Mississippi to Allow Casinos Inland

Mississippi Gov. Haley Barbour is expected to sign a bill this week that will allow casinos to be rebuilt up to 800 feet inland. Hurricane Katrina damaged or destroyed a dozen floating casinos along the Gulf Coast. Host Michele Norris talks to Emily Wagster Pettus, who covers the Mississippi legislature for The Associated Press, about the change.

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MICHELE NORRIS, host:

From NPR News, this is ALL THINGS CONSIDERED. I'm Michele Norris.

Mississippi is going to allow some casinos to rebuild on dry land. Thirteen floating casinos along the Gulf Coast were damaged or destroyed when Hurricane Katrina blew through in August, tossing the ships and barges on shore like toys in a basement playroom. This week Governor Haley Barbour will sign a bill that will allow the casinos to rebuild on shore. Emily Wagster Pettus covers the Mississippi Legislature for the Associated Press and joins us now.

Emily, what was the debate over this bill like?

Ms. EMILY WAGSTER PETTUS (The Associated Press): It was a very contentious debate. On the one hand, you had business leaders from the Gulf Coast who believed that allowing the casinos to go to more secure locations on shore would be the first big step in reviving the economy that's just been ruined by Katrina. On the other side, you had people with deeply held religious views who didn't want to see any expansion of gambling in Mississippi.

NORRIS: And so now that the bill has passed, on its way to a signature from the governor, what's the reaction?

Ms. PETTUS: I think a lot of social conservatives in this state are deeply disappointed in Governor Barbour. He was elected in 2003 by putting together a coalition of social conservatives and money people, as it were. And some of the people I've interviewed over the last few days voted for Governor Barbour last time, and couple of them are saying that they're just not going to do it again because they really felt like he should have taken a strong stand against allowing casinos to go on lands.

NORRIS: Emily, just help us understand something. Why were casinos restricted from building on land in the first place?

Ms. PETTUS: This law was enacted in 1990, and at the time it was sort of an uneasy compromise that allowed the casinos to go into touristy areas along the river and--Mississippi River and along the Gulf Coast. Illegal gambling had kind of been winked at on the coast for decades, and I think there were some thinking that, `OK, you know, we'll allow this to happen, but we're just going to have a very strict restriction on, you know, geographically where it could go.'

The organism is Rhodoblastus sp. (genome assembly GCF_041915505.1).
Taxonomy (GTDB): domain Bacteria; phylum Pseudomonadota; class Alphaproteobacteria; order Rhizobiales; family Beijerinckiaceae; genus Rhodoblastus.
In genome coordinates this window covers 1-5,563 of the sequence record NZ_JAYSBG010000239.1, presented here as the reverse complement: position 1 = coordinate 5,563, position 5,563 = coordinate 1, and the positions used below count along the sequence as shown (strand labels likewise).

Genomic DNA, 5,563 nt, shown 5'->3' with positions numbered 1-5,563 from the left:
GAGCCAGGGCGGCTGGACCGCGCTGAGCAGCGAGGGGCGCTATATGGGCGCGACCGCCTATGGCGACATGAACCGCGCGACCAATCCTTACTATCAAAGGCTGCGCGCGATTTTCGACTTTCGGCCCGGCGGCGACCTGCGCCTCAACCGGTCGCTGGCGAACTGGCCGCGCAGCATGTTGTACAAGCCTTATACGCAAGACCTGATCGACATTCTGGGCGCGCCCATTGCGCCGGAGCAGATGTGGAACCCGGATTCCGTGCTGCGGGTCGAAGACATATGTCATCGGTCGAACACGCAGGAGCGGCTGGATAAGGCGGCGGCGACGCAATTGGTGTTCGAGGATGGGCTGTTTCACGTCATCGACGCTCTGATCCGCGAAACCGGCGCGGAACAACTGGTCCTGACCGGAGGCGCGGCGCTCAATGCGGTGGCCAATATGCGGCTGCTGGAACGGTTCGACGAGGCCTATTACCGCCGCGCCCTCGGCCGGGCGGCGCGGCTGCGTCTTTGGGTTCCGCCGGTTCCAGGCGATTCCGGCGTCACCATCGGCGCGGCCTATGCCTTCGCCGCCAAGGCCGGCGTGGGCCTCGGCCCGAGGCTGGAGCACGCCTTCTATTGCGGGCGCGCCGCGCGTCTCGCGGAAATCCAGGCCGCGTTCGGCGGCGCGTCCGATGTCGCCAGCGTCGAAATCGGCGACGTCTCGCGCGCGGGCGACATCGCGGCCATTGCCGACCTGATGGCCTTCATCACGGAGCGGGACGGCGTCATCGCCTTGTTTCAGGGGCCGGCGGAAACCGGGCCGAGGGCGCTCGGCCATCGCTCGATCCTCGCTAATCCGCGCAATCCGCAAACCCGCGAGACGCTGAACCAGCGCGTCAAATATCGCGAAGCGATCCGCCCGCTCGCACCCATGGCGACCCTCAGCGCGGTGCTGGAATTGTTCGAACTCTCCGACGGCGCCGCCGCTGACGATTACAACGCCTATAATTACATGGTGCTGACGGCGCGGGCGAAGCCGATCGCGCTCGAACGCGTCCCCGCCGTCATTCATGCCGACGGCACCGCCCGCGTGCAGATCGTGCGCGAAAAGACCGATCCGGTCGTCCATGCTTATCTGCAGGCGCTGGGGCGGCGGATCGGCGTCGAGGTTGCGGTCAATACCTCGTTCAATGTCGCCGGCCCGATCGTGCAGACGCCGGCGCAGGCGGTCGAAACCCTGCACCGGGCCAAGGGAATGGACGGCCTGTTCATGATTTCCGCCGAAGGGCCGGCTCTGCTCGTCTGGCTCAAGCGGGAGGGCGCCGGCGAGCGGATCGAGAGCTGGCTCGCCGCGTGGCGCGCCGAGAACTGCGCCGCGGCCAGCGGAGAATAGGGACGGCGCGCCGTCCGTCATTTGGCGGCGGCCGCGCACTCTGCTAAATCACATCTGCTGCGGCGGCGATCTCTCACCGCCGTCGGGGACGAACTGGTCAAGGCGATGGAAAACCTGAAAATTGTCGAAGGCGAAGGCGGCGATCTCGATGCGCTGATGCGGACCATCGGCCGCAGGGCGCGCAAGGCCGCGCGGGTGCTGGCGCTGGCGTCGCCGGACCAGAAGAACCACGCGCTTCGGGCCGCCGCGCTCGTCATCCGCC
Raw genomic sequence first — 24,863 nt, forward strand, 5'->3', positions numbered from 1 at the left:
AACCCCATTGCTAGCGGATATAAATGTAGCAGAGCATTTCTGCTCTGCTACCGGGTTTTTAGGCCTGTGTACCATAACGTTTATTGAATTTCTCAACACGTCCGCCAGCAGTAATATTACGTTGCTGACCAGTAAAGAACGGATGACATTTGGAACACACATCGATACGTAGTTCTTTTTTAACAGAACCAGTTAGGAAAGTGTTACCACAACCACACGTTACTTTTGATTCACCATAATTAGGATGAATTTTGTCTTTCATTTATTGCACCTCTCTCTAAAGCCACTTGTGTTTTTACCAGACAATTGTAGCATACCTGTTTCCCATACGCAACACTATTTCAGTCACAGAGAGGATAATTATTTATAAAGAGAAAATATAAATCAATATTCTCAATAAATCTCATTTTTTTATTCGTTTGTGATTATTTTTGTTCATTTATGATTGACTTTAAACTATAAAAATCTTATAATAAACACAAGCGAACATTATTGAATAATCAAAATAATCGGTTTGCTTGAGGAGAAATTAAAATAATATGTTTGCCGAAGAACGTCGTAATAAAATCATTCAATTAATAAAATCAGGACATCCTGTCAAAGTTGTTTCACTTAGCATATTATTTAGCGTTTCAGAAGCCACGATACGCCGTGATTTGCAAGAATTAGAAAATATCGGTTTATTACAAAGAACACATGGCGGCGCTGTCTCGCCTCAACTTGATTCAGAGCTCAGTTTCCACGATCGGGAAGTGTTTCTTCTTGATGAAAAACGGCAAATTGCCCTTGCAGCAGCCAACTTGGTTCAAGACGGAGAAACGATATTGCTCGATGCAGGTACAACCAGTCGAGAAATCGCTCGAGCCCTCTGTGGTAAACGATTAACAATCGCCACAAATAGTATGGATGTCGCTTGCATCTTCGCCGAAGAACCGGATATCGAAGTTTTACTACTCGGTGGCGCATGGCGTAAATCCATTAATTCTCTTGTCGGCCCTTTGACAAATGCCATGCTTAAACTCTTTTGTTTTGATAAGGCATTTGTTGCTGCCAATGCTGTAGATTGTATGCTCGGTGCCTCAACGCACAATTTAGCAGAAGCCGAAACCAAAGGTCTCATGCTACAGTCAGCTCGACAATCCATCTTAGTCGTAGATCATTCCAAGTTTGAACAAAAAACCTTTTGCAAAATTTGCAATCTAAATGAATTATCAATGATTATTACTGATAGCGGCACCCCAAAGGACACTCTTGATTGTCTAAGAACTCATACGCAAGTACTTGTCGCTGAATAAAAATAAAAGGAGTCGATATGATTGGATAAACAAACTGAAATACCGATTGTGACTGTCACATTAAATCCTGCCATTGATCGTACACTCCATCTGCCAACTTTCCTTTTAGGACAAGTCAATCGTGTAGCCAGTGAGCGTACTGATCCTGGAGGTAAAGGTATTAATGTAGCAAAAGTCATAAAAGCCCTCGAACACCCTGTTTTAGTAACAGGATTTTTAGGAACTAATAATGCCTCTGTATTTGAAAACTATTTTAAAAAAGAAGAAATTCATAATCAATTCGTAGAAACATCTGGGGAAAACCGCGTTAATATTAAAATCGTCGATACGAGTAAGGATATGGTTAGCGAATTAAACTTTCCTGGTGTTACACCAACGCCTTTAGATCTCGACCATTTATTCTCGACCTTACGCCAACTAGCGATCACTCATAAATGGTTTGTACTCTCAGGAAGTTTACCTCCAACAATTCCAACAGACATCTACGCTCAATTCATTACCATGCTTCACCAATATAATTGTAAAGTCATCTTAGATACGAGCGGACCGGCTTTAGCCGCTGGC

NORRIS: Now that they can actually rebuild on shore, what does the bill say about where they can actually locate these buildings?

Ms. PETTUS: They can go 800 feet on shore or in Harrison County, which is the center of the three coast counties. It's the home to Biloxi and Gulfport, actually the home of most of the coast casinos. It can go 800 feet or to the southern boundary of US Highway 90, which is a major east-west thoroughfare. In most of Harrison County, it runs right along the beach, but in some places it's a little bit more than 800 feet. And so in those cases, the bill says 800 feet or to the southern boundary of the highway, whichever's greater. So, in some cases, you'll see casinos sneak across the highway a block or two, and in other cases they'll just go right up to the highway itself.

NORRIS: And the casinos that are along the Mississippi River?

Ms. PETTUS: This bill does not affect the river casinos at all. They have to remain on the river.

NORRIS: They'll still be on the water.

Ms. PETTUS: That's right.

NORRIS: Well, jobs are such a big part of this issue. How many people worked in these casinos?

Ms. PETTUS: There were between 14,000 and 18,000 people who worked in the casinos. There were 12 casinos open, and one, the Hard Rock, that was just getting ready to open when Katrina hit; so direct jobs, 14 to 18,000. And then if you add in the suppliers, the people who sell the beer and the soft drinks and the vegetables and things like that to the casinos, you're looking at about 50,000 jobs, which in a community the size of the Gulf Coast, where you have roughly 400,000 people, that's a significant number of jobs.

NORRIS: And what about tax revenues?

Ms. PETTUS: Half a million dollars a day is being lost right now in state and local tax revenue from the coast casinos.

NORRIS: And is Mississippi going to be more attractive now to the gambling industry, now that they can actually build on dry land?

Ms. PETTUS: That's a good question. There has been quite a bit of positive reaction from the gambling industry about this, so I think it could well be.

NORRIS: Emily Wagster Pettus covers the Mississippi Legislature for the Associated Press.

Emily, thanks so much.

Ms. PETTUS: Good to talk to you.

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